Engineer Records: Building on Sight and Sound, Tier 1: DVD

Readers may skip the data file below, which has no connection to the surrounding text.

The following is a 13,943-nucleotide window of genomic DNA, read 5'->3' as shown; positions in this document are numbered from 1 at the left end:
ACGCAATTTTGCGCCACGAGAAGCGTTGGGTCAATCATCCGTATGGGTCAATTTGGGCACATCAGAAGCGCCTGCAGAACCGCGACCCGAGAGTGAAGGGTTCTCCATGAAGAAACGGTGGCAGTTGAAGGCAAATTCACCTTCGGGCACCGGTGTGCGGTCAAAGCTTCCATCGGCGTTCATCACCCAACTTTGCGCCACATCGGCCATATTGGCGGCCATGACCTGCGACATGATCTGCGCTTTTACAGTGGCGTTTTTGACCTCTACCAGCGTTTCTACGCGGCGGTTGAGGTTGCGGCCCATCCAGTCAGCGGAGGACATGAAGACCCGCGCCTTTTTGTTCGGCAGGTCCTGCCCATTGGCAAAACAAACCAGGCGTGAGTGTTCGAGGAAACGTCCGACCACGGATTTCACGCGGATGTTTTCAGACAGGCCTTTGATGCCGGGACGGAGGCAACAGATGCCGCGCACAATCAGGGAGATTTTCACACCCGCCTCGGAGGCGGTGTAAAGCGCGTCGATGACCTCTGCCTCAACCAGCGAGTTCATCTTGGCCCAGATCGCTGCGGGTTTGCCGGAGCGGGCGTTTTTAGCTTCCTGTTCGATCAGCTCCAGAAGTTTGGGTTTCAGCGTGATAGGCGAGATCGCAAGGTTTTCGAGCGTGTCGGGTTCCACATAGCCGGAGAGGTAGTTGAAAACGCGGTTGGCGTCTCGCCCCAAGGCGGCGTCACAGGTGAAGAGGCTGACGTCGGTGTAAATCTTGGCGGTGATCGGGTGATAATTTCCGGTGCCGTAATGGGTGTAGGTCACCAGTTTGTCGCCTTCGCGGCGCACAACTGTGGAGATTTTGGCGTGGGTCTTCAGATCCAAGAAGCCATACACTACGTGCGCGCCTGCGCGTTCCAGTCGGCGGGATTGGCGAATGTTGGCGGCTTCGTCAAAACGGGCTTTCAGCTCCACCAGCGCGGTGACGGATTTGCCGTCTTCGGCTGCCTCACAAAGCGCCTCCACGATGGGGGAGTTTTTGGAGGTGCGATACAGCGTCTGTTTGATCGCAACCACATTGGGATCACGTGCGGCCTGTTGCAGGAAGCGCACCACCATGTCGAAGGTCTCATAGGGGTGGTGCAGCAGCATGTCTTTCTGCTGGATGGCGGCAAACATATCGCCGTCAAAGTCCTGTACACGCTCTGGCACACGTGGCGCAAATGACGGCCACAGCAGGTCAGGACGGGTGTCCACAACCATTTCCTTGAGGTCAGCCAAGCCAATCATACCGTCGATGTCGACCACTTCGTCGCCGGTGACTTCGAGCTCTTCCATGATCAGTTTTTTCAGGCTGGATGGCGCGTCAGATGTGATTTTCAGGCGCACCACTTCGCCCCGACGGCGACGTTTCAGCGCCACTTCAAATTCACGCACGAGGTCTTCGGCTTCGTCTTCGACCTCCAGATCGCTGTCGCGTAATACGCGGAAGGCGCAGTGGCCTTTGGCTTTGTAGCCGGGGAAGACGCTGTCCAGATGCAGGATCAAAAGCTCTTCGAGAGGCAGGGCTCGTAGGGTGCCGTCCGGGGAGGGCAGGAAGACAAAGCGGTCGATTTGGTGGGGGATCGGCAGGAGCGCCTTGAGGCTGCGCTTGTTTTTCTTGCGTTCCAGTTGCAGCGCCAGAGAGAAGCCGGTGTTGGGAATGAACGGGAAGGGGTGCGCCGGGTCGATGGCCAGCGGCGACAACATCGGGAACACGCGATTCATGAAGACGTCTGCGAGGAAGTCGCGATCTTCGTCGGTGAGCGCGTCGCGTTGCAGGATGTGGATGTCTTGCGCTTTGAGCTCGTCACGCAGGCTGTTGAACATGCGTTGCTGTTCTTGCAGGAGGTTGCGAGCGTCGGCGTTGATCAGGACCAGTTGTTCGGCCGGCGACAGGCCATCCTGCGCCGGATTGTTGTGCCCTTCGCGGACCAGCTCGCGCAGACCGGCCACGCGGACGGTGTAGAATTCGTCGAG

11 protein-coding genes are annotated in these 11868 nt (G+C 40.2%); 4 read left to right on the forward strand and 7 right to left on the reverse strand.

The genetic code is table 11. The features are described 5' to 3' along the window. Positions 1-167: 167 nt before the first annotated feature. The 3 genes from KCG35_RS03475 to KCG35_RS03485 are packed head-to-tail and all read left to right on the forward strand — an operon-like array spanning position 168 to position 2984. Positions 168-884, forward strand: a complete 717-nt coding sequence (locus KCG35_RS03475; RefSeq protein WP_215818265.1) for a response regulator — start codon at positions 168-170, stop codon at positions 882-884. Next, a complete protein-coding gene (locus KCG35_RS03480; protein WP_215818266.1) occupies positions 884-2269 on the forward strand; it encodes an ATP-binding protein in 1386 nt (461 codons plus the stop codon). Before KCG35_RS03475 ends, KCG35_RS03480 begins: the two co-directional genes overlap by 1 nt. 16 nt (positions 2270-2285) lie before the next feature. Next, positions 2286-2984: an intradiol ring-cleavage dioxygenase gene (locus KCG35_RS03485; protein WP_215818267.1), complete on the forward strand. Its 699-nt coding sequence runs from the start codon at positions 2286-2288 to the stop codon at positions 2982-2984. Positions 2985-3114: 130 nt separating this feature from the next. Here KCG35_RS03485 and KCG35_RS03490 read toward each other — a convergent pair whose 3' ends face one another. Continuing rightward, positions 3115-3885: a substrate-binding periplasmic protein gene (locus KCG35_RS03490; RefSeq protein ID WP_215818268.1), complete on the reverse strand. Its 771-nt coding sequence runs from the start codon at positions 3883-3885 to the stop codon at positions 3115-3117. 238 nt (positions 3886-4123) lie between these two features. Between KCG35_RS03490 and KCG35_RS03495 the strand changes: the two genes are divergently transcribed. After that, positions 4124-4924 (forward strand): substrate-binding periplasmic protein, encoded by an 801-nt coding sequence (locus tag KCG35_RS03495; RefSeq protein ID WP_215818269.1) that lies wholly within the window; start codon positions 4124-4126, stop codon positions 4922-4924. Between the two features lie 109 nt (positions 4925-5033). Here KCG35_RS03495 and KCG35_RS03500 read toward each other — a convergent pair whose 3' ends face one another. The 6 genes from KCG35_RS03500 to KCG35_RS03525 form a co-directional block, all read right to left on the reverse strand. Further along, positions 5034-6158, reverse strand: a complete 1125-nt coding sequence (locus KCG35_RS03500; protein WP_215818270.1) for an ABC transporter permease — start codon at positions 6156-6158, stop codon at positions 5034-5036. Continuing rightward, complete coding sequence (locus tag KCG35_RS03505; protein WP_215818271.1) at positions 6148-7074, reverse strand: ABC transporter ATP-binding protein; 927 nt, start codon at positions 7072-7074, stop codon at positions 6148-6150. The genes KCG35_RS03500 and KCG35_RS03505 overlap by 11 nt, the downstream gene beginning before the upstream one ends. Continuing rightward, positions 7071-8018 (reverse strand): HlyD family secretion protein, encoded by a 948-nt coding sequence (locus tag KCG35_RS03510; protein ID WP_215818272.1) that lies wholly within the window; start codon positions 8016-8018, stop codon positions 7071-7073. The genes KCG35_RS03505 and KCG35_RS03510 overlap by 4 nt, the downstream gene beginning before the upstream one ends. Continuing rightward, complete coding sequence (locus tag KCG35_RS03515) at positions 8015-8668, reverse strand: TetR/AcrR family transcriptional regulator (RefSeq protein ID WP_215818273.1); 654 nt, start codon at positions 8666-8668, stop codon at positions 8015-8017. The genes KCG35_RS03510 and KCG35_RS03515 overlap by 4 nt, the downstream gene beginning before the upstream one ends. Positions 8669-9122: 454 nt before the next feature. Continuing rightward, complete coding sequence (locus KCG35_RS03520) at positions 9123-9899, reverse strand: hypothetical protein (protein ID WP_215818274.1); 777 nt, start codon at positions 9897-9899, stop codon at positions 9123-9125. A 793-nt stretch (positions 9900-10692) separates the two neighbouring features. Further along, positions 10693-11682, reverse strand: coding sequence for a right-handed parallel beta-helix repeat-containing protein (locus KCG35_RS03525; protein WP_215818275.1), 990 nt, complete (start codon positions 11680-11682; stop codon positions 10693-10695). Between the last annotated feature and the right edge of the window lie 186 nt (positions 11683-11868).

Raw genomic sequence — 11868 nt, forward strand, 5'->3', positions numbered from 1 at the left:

I don’t know if it was the DVD or what, but the “play all” option refused to cycle normally through the videos. At the end of one song, it would go back to a random video that had already played. Plus, most of the text on the screen was so tiny that I could barely read it. Aside from technical difficulties, this was an interesting collection of punk and hardcore videos from Engineer Records (previously Ignition). Naturally, with an indie label collection like this, you’re going to run into videos that are seriously DIY (and not always in a good way). Music videos that consist simply of a band performing on camera need to be shot and cut really well to be interesting. It helps if the band is especially engaging to watch, too. Otherwise, why bother? Most of these videos, sadly, fell into this category, or were inexpertly cobbled-together live performances. A few standouts were well done: Cashless’ video for “Take Away” was enjoyable mainly because the song was awesome and the footage well shot. The No One’s “Sensaziones” video had a well-shot “live performance” with a bit of storyline that didn’t overwhelm the band footage. Red Car Burns’ “Regrets and Memories” had the best concept: the band performed in the inner-workings of a variety of alarm clocks, stereos, and iPods. Sometimes Why’s “Bitter Pills” video won for most professional appearance; this baby could easily be seen on MTV… and I swear I mean that in a good way. Worst video candidate: Catalyst’s “This Heart Won’t Heal on It’s Own” (sic). The music was hardcore, but the content was painfully emo—a poorly acted, poorly shot story that seems to cover a guy who catches his girlfriend cheating on him, then kills her. Half the video is the guy ineffectively strangling the chick in melodramatic slow motion. The best video is probably the last one: The Fire Still Burns’ “Insert Motivation Here.” Clean, professional production with well-shot band footagealf the video is the guy ineffectively  interspersed with interesting and not-too-esoteric imagery. –Sarah Shay (Engineer, 210 William St., Boonton, NJ 07005)